As a small business owner the idea of giving the government money before you’re required to is probably not leaving a great taste in your mouth. It’s probably something similar to oil of oregano. Never had it? Try it and tell me it isn’t awful. You can’t, can you?

But the thing is, it was never your money to begin with. GST doesn’t come off your bottom line nor your top line, or any other line for that matter. When you register for GST you start adding 5% to your goods sold and/or services provided. Then if you’re super organized (and I HIGHLY recommend this) you take that 5% GST and you put it in a separate bank account where it will sit and wait until it’s time to remit to the government. Hell, you could even put it in a savings account and earn a few bucks in interest. Then, at the end of the month, quarter, or year, you take the money from that account and you pass it along to the government.

The benefit to registering for GST is that you then get to claim back the GST you’ve paid out on purchases for your business. When you (or your bookkeeper) does your bookkeeping and enters all of your expenses, the GST gets broken out and there it waits in its own super special account. Then, when the time comes to file your GST, you take this amount, your Input Tax Credit (ITC), and you offset it against the GST total you’ve collected during the period.

The amount of GST you’ve already paid out reduces the amount that you have to pay to the government.

For example, if you earn $30,000 in a year, that’s $1500 (30,000 x 5%) you’ve set aside to remit. And if you spend $5000 on expenses in that same year, that’s $250 (5000 x 5%) you’ll get to deduct from the total you were going to remit. $1,500 – $250 = $1,250.

That’s good, right?

Here’s the catch:

You now have to track, reconcile, file and remit GST. This means more time for your bookkeeper which results in more costs to you. BUT assuming your bookkeeping is up to date and fairly straight forward, it shouldn’t be a massive additional expenditure – certainly not so much that it would outweigh the benefit of being able to claim those ITCs (unless your expenses are crazy minimal, in which case the ITCs would be crazy low and thus the expense of filing would actually outweigh the ITCs).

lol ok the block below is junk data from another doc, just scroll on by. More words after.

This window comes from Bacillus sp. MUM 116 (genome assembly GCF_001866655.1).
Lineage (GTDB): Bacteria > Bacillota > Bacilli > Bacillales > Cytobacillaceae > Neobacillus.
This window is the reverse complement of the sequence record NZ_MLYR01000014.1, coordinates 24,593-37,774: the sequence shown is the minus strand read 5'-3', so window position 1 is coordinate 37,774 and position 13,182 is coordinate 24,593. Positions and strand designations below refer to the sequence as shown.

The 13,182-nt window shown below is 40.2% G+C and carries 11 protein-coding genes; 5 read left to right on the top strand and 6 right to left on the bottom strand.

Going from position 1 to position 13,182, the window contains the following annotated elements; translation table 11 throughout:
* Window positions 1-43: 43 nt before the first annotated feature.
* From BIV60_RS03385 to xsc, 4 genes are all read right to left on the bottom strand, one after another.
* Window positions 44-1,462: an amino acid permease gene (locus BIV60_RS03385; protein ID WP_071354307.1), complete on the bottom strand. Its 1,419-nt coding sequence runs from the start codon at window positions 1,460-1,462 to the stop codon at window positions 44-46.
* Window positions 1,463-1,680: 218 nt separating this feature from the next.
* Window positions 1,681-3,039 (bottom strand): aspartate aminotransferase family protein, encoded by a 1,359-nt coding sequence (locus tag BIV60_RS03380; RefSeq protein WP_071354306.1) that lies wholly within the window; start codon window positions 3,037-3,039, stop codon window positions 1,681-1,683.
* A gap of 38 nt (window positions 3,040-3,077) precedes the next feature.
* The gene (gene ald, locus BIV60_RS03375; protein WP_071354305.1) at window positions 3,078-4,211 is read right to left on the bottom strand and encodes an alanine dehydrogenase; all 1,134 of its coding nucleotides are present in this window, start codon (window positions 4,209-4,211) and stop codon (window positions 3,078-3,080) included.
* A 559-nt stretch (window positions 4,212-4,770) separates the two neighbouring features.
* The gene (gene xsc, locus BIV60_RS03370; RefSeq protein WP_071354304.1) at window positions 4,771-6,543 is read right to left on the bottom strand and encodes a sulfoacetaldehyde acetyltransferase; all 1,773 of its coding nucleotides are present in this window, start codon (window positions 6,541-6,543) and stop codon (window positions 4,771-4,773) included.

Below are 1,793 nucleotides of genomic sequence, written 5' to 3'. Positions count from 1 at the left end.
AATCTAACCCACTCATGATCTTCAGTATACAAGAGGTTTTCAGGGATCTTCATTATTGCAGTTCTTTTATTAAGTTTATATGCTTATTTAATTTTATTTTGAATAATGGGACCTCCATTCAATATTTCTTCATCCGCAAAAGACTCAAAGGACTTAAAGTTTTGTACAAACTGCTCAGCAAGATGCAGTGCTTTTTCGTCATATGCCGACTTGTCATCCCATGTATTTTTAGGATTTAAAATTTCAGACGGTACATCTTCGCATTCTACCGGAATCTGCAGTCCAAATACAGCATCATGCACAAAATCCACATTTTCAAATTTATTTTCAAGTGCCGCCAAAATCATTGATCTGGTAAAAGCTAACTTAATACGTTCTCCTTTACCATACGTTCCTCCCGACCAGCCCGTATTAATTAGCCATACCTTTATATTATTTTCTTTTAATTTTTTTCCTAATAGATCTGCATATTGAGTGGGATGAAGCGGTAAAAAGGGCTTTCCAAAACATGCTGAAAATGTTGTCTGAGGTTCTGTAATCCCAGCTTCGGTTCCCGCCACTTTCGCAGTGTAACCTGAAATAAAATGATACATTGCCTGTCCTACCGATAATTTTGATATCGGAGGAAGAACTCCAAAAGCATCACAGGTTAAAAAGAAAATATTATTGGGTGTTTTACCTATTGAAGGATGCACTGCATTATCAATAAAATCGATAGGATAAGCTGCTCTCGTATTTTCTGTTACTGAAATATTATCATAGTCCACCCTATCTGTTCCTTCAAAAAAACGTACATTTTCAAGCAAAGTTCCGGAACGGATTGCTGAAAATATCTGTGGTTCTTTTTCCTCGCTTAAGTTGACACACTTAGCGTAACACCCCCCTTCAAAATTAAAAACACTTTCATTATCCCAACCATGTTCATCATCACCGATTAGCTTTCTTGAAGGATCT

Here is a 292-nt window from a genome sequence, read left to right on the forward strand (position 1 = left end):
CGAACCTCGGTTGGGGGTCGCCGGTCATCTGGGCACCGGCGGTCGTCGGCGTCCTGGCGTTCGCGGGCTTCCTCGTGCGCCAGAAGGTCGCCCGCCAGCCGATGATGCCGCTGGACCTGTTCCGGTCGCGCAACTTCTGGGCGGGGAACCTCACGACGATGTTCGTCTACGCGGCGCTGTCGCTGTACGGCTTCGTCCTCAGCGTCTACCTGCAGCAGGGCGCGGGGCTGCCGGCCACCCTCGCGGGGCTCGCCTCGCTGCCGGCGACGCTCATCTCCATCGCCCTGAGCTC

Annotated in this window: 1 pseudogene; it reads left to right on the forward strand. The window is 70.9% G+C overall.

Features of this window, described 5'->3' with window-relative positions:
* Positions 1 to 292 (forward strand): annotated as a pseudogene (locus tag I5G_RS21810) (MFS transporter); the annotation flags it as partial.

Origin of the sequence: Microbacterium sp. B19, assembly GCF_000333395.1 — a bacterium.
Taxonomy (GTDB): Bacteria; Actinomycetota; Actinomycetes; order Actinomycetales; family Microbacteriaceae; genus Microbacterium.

Doing your own books and stressed about filing GST? Not to worry, many bookkeepers will reconcile your GST accounts and file your GST on your behalf even if they don’t do your day-to-day bookkeeping. This bookkeeper certainly will. That said, diving into the GST on a file you’re not familiar with does take more time than filing GST for a regular client.

The takeaway:

Assuming your ITCs add up to an amount that you consider juicy enough to claw back from the government, then registering for GST is definitely something you want to look into. Registering is a fairly painless process and can be accomplished with some quick googling and following the links. Once you’ve registered and start collecting GST FOR THE LOVE OF PENGUINS KEEP THE GST TO BE REMITTED IN A SEPARATE ACCOUNT. You’ll thank me later.

Questions? Comments? Concerns? Let’s chat! Seriously guys, I’m self-isolating with my partner going on three weeks now. Please talk to me.

Stay safe y’all!